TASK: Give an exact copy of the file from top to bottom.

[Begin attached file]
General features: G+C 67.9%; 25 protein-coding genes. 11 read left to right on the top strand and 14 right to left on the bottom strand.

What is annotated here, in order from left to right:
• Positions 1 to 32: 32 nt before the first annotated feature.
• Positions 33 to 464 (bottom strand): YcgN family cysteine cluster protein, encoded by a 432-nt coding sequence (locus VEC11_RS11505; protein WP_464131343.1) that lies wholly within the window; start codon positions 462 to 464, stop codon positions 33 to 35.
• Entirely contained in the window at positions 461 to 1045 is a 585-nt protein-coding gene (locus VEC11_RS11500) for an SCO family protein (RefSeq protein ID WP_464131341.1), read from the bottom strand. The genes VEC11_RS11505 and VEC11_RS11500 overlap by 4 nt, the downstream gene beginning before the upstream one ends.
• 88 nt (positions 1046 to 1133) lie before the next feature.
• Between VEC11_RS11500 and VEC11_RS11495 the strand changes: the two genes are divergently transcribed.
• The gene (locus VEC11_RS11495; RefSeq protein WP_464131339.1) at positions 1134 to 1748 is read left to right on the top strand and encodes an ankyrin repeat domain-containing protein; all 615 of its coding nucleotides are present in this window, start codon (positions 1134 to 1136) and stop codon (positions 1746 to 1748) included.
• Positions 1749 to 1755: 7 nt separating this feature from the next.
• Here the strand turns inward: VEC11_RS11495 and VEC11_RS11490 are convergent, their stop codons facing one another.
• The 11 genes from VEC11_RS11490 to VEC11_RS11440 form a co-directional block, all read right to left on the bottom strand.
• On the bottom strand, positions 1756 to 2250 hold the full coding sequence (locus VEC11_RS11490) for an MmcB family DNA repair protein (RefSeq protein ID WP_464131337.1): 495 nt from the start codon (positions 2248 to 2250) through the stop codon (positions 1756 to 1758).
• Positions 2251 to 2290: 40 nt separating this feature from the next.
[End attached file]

General features: G+C 67.9%; 25 protein-coding genes. 11 read left to right on the top strand and 14 right to left on the bottom strand.

What is annotated here, in order from left to right:
• Positions 1 to 32: 32 nt before the first annotated feature.
• Positions 33 to 464 (bottom strand): YcgN family cysteine cluster protein, encoded by a 432-nt coding sequence (locus VEC11_RS11505; protein WP_464131343.1) that lies wholly within the window; start codon positions 462 to 464, stop codon positions 33 to 35.
• Entirely contained in the window at positions 461 to 1045 is a 585-nt protein-coding gene (locus VEC11_RS11500) for an SCO family protein (RefSeq protein ID WP_464131341.1), read from the bottom strand. The genes VEC11_RS11505 and VEC11_RS11500 overlap by 4 nt, the downstream gene beginning before the upstream one ends.
• 88 nt (positions 1046 to 1133) lie before the next feature.
• Between VEC11_RS11500 and VEC11_RS11495 the strand changes: the two genes are divergently transcribed.
• The gene (locus VEC11_RS11495; RefSeq protein WP_464131339.1) at positions 1134 to 1748 is read left to right on the top strand and encodes an ankyrin repeat domain-containing protein; all 615 of its coding nucleotides are present in this window, start codon (positions 1134 to 1136) and stop codon (positions 1746 to 1748) included.
• Positions 1749 to 1755: 7 nt separating this feature from the next.
• Here the strand turns inward: VEC11_RS11495 and VEC11_RS11490 are convergent, their stop codons facing one another.
• The 11 genes from VEC11_RS11490 to VEC11_RS11440 form a co-directional block, all read right to left on the bottom strand.
• On the bottom strand, positions 1756 to 2250 hold the full coding sequence (locus VEC11_RS11490) for an MmcB family DNA repair protein (RefSeq protein ID WP_464131337.1): 495 nt from the start codon (positions 2248 to 2250) through the stop codon (positions 1756 to 1758).
• Positions 2251 to 2290: 40 nt separating this feature from the next.